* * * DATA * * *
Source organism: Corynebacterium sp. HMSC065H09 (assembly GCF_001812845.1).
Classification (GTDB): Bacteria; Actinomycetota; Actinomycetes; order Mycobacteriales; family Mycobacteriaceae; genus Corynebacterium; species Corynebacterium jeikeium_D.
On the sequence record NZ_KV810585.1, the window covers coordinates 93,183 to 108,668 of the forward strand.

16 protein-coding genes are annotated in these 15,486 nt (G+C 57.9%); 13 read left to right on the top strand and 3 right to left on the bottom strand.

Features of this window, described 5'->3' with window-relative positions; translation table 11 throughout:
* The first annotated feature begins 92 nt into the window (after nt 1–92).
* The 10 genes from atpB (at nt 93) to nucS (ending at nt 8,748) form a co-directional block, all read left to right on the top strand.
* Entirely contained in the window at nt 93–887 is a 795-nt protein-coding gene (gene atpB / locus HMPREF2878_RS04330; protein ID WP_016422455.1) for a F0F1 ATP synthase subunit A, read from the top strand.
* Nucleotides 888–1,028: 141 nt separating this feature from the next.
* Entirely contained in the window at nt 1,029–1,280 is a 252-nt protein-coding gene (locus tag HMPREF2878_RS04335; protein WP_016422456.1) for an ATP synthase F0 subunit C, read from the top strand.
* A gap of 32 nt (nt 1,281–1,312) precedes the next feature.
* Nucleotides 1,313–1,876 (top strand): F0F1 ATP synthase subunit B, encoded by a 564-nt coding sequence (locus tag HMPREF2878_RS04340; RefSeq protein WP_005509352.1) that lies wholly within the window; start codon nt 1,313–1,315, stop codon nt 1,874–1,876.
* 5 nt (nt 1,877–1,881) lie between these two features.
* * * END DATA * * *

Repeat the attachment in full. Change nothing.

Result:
Source organism: Corynebacterium sp. HMSC065H09 (assembly GCF_001812845.1).
Classification (GTDB): Bacteria; Actinomycetota; Actinomycetes; order Mycobacteriales; family Mycobacteriaceae; genus Corynebacterium; species Corynebacterium jeikeium_D.
On the sequence record NZ_KV810585.1, the window covers coordinates 93,183 to 108,668 of the forward strand.

16 protein-coding genes are annotated in these 15,486 nt (G+C 57.9%); 13 read left to right on the top strand and 3 right to left on the bottom strand.

Features of this window, described 5'->3' with window-relative positions; translation table 11 throughout:
* The first annotated feature begins 92 nt into the window (after nt 1–92).
* The 10 genes from atpB (at nt 93) to nucS (ending at nt 8,748) form a co-directional block, all read left to right on the top strand.
* Entirely contained in the window at nt 93–887 is a 795-nt protein-coding gene (gene atpB / locus HMPREF2878_RS04330; protein ID WP_016422455.1) for a F0F1 ATP synthase subunit A, read from the top strand.
* Nucleotides 888–1,028: 141 nt separating this feature from the next.
* Entirely contained in the window at nt 1,029–1,280 is a 252-nt protein-coding gene (locus tag HMPREF2878_RS04335; protein WP_016422456.1) for an ATP synthase F0 subunit C, read from the top strand.
* A gap of 32 nt (nt 1,281–1,312) precedes the next feature.
* Nucleotides 1,313–1,876 (top strand): F0F1 ATP synthase subunit B, encoded by a 564-nt coding sequence (locus tag HMPREF2878_RS04340; RefSeq protein WP_005509352.1) that lies wholly within the window; start codon nt 1,313–1,315, stop codon nt 1,874–1,876.
* 5 nt (nt 1,877–1,881) lie between these two features.